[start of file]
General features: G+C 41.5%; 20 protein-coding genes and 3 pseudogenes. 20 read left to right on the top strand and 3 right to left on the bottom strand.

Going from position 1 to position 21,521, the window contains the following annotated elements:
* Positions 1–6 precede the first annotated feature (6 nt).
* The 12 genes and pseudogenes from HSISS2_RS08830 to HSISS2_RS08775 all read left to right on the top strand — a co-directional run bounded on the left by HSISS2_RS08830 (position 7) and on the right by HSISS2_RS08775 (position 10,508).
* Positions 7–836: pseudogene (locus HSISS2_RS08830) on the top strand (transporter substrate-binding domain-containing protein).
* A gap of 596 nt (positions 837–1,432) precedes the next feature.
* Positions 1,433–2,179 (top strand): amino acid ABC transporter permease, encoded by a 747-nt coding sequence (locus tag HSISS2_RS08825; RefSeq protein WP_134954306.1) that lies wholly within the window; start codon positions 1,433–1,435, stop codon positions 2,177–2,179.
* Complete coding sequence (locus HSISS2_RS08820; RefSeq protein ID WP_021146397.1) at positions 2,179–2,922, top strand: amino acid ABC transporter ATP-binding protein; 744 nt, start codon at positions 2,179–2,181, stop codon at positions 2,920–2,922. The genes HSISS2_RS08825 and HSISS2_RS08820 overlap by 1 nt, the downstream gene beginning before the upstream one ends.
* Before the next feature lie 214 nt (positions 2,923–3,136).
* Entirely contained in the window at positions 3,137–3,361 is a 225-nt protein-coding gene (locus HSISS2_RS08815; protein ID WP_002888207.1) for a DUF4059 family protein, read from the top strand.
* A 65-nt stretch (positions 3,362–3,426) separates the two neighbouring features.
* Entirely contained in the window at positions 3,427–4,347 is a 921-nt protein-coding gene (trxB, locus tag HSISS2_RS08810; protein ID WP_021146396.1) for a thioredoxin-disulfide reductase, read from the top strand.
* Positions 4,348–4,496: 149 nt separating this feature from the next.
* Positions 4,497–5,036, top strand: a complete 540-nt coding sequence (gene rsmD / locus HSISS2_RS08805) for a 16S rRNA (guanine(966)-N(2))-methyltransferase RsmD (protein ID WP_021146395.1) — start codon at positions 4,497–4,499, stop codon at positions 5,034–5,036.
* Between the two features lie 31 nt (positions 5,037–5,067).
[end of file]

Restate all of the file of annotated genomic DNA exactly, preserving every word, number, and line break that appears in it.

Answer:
General features: G+C 41.5%; 20 protein-coding genes and 3 pseudogenes. 20 read left to right on the top strand and 3 right to left on the bottom strand.

Going from position 1 to position 21,521, the window contains the following annotated elements:
* Positions 1–6 precede the first annotated feature (6 nt).
* The 12 genes and pseudogenes from HSISS2_RS08830 to HSISS2_RS08775 all read left to right on the top strand — a co-directional run bounded on the left by HSISS2_RS08830 (position 7) and on the right by HSISS2_RS08775 (position 10,508).
* Positions 7–836: pseudogene (locus HSISS2_RS08830) on the top strand (transporter substrate-binding domain-containing protein).
* A gap of 596 nt (positions 837–1,432) precedes the next feature.
* Positions 1,433–2,179 (top strand): amino acid ABC transporter permease, encoded by a 747-nt coding sequence (locus tag HSISS2_RS08825; RefSeq protein WP_134954306.1) that lies wholly within the window; start codon positions 1,433–1,435, stop codon positions 2,177–2,179.
* Complete coding sequence (locus HSISS2_RS08820; RefSeq protein ID WP_021146397.1) at positions 2,179–2,922, top strand: amino acid ABC transporter ATP-binding protein; 744 nt, start codon at positions 2,179–2,181, stop codon at positions 2,920–2,922. The genes HSISS2_RS08825 and HSISS2_RS08820 overlap by 1 nt, the downstream gene beginning before the upstream one ends.
* Before the next feature lie 214 nt (positions 2,923–3,136).
* Entirely contained in the window at positions 3,137–3,361 is a 225-nt protein-coding gene (locus HSISS2_RS08815; protein ID WP_002888207.1) for a DUF4059 family protein, read from the top strand.
* A 65-nt stretch (positions 3,362–3,426) separates the two neighbouring features.
* Entirely contained in the window at positions 3,427–4,347 is a 921-nt protein-coding gene (trxB, locus tag HSISS2_RS08810; protein ID WP_021146396.1) for a thioredoxin-disulfide reductase, read from the top strand.
* Positions 4,348–4,496: 149 nt separating this feature from the next.
* Positions 4,497–5,036, top strand: a complete 540-nt coding sequence (gene rsmD / locus HSISS2_RS08805) for a 16S rRNA (guanine(966)-N(2))-methyltransferase RsmD (protein ID WP_021146395.1) — start codon at positions 4,497–4,499, stop codon at positions 5,034–5,036.
* Between the two features lie 31 nt (positions 5,037–5,067).